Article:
In Deuteronomy we find Moses giving a blessing of power and virility to Joseph His firstling bullock, majesty is his; and his horns are the horns of the wild-ox; with them he shall gore the peoples all of them, even the ends of the earth; and they are the ten thousands of Ephraim, and they are the thousands of Manasseh (Deuteronomy 33:17). Later in Psalms the psalmist uses the imagery of bulls to depict powerful enemies that have come to harm him Many bulls have encompassed me; strong bulls of Bashan have beset me round (Psalms 22:13). In the famous Psalm 92, recited every Sabbath by practicing Jews the psalmist is saved by God the imagery of the bull is depicted once again: But my horn hast Thou exalted like the horn of the wild-ox; I am anointed with rich oil (ibid 92:10). Most striking is a reference to bulls in Numbers where God himself is compared to an ox by Balaam : God who brought them forth out of Egypt is for them like the lofty horns of the wild-ox (Numbers 23:22). One chapter later during the same narrative Balaam conjures the symbolism of the bull once more: God who brought him forth out of Egypt is for him like the lofty horns of the wild-ox; he shall eat up the nations that are his adversaries, and shall break their bones in pieces, and pierce them through with his arrows. He couched, he lay down as a lion, and as a lioness; who shall rouse him up? Blessed be every one that blesseth thee, and cursed be every one that curseth thee (Numbers 24:8-9).

Here the association of the bull is with strength capable of destruction, comparing God/bull to a lion, the most powerful wild animal. In perhaps a more familiar context every Friday night in Jewish services the power of a bull, specifically an egel (young bull) in comparison to Gods power is depicted: He maketh them also to skip like a calf; Lebanon and Sirion like a young wild-ox (Psalms 29:6). Finally the cryptic vision of the chariot in the book of Ezekiel once more includes the image of a bull: As for the likeness of their faces, they had the face of a man; and they four had the face of a lion on the right side; and they four had the face of an ox on the left side; they four had also the face of an eagle. The book of Ezekiel as in Numbers the reader finds the bull compared to the most powerful of beasts: the lion and eagle. Later in the rabbinic mystical traditions the bull came to symbolize the Kabalistic concepts of Geburah and Yesod.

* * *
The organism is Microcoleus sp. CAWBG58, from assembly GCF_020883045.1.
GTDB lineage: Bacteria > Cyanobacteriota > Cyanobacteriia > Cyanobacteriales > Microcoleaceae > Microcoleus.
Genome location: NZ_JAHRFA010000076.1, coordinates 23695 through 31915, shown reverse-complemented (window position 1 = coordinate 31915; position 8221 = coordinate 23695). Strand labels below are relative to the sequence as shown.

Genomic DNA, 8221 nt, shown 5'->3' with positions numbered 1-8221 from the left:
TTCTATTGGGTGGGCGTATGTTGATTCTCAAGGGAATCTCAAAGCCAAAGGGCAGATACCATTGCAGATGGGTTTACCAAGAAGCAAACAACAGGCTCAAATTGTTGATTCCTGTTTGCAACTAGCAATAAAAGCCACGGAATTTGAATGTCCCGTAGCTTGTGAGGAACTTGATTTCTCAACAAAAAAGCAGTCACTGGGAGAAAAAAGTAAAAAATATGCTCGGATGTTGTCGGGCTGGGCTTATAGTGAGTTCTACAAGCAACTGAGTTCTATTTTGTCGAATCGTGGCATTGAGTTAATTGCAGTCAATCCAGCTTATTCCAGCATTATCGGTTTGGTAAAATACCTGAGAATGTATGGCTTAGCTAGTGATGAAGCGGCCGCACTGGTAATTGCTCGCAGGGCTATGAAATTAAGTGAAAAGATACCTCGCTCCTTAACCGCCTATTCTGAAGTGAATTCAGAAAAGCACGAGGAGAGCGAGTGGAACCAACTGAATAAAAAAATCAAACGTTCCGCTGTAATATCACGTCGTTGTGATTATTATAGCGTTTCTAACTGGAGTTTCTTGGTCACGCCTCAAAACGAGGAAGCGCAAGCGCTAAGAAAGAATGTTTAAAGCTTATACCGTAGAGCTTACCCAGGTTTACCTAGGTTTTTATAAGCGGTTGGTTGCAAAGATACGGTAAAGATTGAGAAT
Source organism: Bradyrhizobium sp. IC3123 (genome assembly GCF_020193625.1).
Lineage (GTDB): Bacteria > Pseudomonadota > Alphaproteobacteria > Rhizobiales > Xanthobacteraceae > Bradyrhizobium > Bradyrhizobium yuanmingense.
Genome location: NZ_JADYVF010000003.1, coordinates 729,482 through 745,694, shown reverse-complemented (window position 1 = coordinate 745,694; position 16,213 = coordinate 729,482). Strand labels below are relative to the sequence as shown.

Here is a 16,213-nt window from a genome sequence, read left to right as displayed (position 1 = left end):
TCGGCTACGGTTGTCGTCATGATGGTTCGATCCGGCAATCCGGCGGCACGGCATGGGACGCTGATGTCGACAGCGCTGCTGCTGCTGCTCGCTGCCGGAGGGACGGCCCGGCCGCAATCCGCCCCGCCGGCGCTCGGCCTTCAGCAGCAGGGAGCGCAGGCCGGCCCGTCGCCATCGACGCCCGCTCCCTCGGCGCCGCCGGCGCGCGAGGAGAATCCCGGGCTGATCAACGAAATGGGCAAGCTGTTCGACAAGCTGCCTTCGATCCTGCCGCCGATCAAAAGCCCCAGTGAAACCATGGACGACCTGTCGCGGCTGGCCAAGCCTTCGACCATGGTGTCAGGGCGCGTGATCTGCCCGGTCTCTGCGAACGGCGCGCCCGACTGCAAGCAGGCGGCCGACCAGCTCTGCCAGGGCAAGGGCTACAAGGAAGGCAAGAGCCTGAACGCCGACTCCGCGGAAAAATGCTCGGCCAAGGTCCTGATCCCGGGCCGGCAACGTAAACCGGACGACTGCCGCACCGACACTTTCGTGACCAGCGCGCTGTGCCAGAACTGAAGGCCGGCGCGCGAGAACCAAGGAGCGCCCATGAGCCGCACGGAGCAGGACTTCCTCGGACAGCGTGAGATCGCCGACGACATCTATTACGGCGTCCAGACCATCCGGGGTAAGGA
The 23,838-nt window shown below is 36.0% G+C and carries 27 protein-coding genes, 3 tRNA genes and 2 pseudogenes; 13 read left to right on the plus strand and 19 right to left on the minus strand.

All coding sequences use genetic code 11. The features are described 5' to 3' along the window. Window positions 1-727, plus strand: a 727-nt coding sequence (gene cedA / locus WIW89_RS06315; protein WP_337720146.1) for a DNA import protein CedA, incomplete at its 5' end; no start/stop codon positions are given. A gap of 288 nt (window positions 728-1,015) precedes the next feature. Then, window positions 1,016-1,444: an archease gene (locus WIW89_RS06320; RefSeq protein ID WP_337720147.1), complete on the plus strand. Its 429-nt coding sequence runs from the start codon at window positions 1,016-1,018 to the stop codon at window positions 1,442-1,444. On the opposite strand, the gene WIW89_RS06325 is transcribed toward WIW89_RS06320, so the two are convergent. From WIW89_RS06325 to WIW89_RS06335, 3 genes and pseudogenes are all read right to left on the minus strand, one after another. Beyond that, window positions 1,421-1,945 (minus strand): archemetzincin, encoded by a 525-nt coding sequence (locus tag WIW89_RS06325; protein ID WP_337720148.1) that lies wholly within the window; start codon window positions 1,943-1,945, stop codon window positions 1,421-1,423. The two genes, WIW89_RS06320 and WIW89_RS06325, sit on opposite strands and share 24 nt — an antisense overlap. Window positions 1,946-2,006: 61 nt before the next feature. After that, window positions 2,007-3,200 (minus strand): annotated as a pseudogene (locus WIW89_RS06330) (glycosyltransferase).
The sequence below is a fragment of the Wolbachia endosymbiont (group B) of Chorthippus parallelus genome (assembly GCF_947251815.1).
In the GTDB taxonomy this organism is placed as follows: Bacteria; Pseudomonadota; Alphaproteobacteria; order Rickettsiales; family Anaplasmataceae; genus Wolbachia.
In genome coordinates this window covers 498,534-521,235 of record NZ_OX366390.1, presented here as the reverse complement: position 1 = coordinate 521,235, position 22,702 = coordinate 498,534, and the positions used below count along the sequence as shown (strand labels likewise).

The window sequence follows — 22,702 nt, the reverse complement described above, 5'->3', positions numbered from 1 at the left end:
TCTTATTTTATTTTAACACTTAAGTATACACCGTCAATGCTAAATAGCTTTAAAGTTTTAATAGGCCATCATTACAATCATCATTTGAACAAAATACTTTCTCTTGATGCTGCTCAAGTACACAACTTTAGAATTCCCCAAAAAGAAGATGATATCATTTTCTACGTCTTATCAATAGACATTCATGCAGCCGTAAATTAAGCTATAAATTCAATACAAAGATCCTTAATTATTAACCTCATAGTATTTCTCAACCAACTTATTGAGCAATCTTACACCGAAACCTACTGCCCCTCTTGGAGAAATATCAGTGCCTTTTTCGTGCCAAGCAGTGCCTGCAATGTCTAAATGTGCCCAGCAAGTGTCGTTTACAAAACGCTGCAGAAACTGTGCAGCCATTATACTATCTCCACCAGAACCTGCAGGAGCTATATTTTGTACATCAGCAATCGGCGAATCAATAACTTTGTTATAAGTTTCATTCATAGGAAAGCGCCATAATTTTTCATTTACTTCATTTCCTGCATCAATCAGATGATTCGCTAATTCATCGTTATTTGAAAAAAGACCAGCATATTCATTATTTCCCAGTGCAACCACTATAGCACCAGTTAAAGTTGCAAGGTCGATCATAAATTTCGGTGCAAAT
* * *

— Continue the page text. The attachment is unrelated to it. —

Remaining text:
Bull Symbolism in the Ancient World

Through a perusal of archaeological and extra-biblical sources we find that bulls were held in the highest regard throughout the ancient world. Images of calves/ bulls have been found everywhere from India to Rome. The ancient Greeks often personified Zeus, their chief deity in the form of a bull. Many mythological tales tell of Zeus who trans-mutates into a bull form and impregnates young human females (as in the abduction of Europa). In classical Greece offenders were thrown into the brass Sicilian Bull to roast offenders in a cruel form of public execution. Closer to Ancient Israel the Canaanite god Baal was also personified as a Bull, as was the Assyrian chief deity Hadad. Pictured below is a statue of the Assyrian god Hadad riding a bull in the History of Syria Museum in Aleppo.

Photo Courtesy of Ferrell Jenkins 2010

In other instances from the ancient world statues of winged bulls with human heads were carved into the facades of temples and palaces to symbolically guard the entranceways. Examples of this type of architecture are found in any major museum with a near-eastern collection throughout world. Below is a famous example from the Persian palace of Cyrus the Great now found in the Louvre.

Photo Courtesy WikiCommons/ Creative Commons Attribution-Share Alike 3.0